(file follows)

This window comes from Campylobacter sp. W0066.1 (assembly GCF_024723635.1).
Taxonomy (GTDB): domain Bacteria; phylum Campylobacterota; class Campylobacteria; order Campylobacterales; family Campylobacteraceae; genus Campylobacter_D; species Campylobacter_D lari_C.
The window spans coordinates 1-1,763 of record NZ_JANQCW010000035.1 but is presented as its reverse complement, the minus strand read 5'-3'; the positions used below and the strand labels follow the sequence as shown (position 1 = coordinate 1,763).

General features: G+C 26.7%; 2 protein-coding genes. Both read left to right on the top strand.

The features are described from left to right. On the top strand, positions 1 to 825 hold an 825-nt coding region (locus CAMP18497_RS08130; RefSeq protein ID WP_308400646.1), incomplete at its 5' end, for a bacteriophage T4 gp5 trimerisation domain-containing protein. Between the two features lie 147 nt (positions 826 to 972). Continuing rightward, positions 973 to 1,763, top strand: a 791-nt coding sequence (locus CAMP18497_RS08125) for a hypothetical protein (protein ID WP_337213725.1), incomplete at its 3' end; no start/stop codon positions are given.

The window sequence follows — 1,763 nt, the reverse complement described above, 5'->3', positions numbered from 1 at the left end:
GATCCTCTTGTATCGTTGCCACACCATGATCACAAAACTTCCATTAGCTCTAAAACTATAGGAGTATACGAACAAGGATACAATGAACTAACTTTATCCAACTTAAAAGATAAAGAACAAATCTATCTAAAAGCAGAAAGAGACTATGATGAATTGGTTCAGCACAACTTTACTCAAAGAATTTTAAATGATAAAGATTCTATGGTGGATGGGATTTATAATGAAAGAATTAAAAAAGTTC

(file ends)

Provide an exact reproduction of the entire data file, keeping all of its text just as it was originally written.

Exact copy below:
This window comes from Campylobacter sp. W0066.1 (assembly GCF_024723635.1).
Taxonomy (GTDB): domain Bacteria; phylum Campylobacterota; class Campylobacteria; order Campylobacterales; family Campylobacteraceae; genus Campylobacter_D; species Campylobacter_D lari_C.
The window spans coordinates 1-1,763 of record NZ_JANQCW010000035.1 but is presented as its reverse complement, the minus strand read 5'-3'; the positions used below and the strand labels follow the sequence as shown (position 1 = coordinate 1,763).

General features: G+C 26.7%; 2 protein-coding genes. Both read left to right on the top strand.

The features are described from left to right. On the top strand, positions 1 to 825 hold an 825-nt coding region (locus CAMP18497_RS08130; RefSeq protein ID WP_308400646.1), incomplete at its 5' end, for a bacteriophage T4 gp5 trimerisation domain-containing protein. Between the two features lie 147 nt (positions 826 to 972). Continuing rightward, positions 973 to 1,763, top strand: a 791-nt coding sequence (locus CAMP18497_RS08125) for a hypothetical protein (protein ID WP_337213725.1), incomplete at its 3' end; no start/stop codon positions are given.

The window sequence follows — 1,763 nt, the reverse complement described above, 5'->3', positions numbered from 1 at the left end:
GATCCTCTTGTATCGTTGCCACACCATGATCACAAAACTTCCATTAGCTCTAAAACTATAGGAGTATACGAACAAGGATACAATGAACTAACTTTATCCAACTTAAAAGATAAAGAACAAATCTATCTAAAAGCAGAAAGAGACTATGATGAATTGGTTCAGCACAACTTTACTCAAAGAATTTTAAATGATAAAGATTCTATGGTGGATGGGATTTATAATGAAAGAATTAAAAAAGTTC